The artist's exhibit at the Pierogi gallery in Brooklyn, New York, is drawing attention for one particular work: a collection of tracings representing Osama bin Laden.
Esber gave each of 100 friends and relatives a photocopy of a drawing he made of bin Laden, a piece of tracing paper, a pencil, and red and black ink. Each person was asked to trace the drawing and color it to taste.
The result is what The New York Times calls "a dizzying, slightly hallucinatory, one-rogue rogue's gallery."
The result, titled "You, Me and Everyone Else," may say more about the artists than it says about bin Laden.
So about that lame-duck Congress.
After midterm elections, predictions abounded that the next few months were going to be brutal in the halls of Congress - with fighting between the GOP and Democrats, fillibusters aplenty and all around disagreement, meaning nothing was going to get done - despite a massive agenda for the Obama administration.
But now, shortly before the holidays, in what many might have said in November would only happen if there were a Christmas miracle, key pieces of legislation have been signed into law, practically back-to-back. Some, such as the DREAM Act, failed a procedural vote in the Senate. The bill would have offered a path to citizenship to some illegal immigrants who entered the U.S. as children. President Barack Obama called the defeat his "biggest disappointment."
Still, with everything happening so fast, it was blink, and you missed if legislation passed or failed.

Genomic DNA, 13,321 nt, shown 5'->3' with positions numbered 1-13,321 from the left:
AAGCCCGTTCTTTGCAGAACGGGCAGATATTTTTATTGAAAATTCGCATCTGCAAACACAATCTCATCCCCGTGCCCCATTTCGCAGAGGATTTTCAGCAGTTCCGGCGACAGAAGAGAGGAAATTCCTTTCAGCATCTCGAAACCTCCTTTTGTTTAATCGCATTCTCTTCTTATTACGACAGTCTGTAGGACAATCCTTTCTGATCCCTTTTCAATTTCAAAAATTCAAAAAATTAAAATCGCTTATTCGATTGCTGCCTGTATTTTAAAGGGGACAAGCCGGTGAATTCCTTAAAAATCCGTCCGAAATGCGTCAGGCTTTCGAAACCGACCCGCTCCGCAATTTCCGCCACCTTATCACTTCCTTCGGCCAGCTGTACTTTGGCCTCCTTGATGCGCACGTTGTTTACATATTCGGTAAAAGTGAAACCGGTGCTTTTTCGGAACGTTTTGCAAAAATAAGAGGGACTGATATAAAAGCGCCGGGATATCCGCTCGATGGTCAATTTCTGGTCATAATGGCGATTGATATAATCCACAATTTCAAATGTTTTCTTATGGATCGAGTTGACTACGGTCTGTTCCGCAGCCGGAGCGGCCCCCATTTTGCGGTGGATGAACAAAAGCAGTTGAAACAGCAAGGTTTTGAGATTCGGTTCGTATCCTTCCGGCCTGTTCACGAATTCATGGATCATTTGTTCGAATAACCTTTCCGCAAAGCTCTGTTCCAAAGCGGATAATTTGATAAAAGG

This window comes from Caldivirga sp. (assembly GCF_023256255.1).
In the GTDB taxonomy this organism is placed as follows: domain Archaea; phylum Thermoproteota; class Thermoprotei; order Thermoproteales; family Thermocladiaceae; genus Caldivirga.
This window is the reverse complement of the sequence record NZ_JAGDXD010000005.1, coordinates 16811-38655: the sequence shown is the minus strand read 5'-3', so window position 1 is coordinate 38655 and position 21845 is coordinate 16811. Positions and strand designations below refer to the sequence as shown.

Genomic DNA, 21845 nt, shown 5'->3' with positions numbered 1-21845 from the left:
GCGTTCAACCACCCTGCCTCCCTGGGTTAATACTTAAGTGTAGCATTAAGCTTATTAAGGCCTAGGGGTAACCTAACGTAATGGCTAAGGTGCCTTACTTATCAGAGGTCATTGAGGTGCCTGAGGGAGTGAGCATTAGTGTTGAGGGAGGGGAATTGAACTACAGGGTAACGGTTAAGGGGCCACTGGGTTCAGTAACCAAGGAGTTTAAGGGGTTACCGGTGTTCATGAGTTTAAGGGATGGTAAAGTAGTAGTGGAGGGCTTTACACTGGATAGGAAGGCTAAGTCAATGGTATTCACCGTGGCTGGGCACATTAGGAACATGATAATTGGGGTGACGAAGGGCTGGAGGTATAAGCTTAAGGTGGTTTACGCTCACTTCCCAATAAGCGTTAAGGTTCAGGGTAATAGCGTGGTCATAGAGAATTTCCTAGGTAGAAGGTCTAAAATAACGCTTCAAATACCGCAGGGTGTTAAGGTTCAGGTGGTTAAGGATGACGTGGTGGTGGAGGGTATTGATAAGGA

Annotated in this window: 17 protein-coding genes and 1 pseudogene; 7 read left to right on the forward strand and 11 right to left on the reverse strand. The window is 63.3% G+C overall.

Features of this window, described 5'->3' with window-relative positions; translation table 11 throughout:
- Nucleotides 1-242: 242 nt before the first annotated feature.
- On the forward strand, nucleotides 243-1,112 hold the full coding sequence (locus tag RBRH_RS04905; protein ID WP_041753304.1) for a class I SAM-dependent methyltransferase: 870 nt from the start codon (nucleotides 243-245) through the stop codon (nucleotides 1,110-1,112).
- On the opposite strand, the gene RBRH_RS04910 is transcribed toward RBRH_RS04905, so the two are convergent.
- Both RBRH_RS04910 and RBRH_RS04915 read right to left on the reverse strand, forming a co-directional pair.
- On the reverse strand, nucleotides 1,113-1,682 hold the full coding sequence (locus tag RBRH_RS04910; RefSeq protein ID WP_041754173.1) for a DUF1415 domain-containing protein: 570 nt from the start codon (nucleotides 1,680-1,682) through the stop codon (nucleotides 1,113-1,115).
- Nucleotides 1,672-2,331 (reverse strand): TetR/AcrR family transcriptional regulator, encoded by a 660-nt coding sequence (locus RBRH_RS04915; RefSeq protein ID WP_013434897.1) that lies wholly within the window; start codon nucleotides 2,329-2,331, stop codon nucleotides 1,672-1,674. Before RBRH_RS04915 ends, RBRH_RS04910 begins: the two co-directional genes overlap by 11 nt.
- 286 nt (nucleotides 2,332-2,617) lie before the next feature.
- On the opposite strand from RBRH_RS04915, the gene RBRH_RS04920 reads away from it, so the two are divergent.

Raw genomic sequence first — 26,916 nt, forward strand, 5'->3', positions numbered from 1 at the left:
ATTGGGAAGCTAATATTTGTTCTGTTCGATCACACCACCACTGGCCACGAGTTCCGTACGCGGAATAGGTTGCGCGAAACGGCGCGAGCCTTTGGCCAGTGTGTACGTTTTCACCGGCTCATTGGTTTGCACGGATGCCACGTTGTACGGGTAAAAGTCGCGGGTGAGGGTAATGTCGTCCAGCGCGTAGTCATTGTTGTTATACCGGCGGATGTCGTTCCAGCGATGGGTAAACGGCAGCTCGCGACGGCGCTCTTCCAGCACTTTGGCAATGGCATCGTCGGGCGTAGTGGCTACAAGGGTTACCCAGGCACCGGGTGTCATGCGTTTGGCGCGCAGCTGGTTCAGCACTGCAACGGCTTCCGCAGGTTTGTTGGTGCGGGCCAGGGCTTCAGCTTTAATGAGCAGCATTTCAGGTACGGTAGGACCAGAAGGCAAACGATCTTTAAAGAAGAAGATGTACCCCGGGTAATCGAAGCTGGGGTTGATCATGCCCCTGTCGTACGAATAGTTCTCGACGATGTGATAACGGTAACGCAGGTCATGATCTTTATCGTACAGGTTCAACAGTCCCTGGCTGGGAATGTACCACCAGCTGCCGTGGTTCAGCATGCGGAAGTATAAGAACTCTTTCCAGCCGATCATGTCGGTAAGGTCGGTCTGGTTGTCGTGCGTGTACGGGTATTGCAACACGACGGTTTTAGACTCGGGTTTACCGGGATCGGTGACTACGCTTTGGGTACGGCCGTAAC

So, we figured we'd help you catch up, take a look at where things stand and perhaps re-dub the group of lawmakers many thought couldn't even sit in the same room together as the not so lame-duck Congress after all.
Six student-athletes on The Ohio State University football team have been suspended for NCAA violations, the school said Thursday.
Mike Adams, Dan Herron, DeVier Posey, Terrelle Pryor (pictured above) and Solomon Thomas will miss the first five games of the 2011 season and must repay money and benefits, the school said.
A sixth player, Jordan Whiting, must sit out the first game, the NCAA determined.
According to a university press release, as part of the players' reinstatement:
- Pryor must repay $2,500 for selling his 2008 gold pants, which were a gift from OSU, his 2008 conference championship ring and his 2009 Sportsmanship Award from the Fiesta Bowl.
- Adams must repay $1,000 for selling his 2008 Big Ten title ring.
- Herron must repay $1,150 for selling his football jersey, pants and shoes and accepting discounted services.
- Posey must repay $1,250 for selling his 2008 conference championship ring and accepting discounted services.
- Thomas must repay $1,505 for selling his 2008 gold pants, his conference title ring and accepting discounted services.
- Whiting must pay $150 to a charity "for the value of services that were discounted," the press release said.
The punishments stem from an incident in which at least some of the Buckeye players received tattoos for their autographs, according to news reports.
Kevin Lennon, NCAA vice president of academic and membership affairs, said the penalties were “significant" and "based on findings and information provided by the university.”
Gene Smith, associate vice president and director of athletics at Ohio State, said at a press conference that the university will appeal the penalties, with hopes of getting the number of game suspensions reduced. Smith also said the university will do more to educate its student-athletes about the rules.
"After going through this experience," Smith said, "we will further enhance our education for all our student-athletes as we move forward.”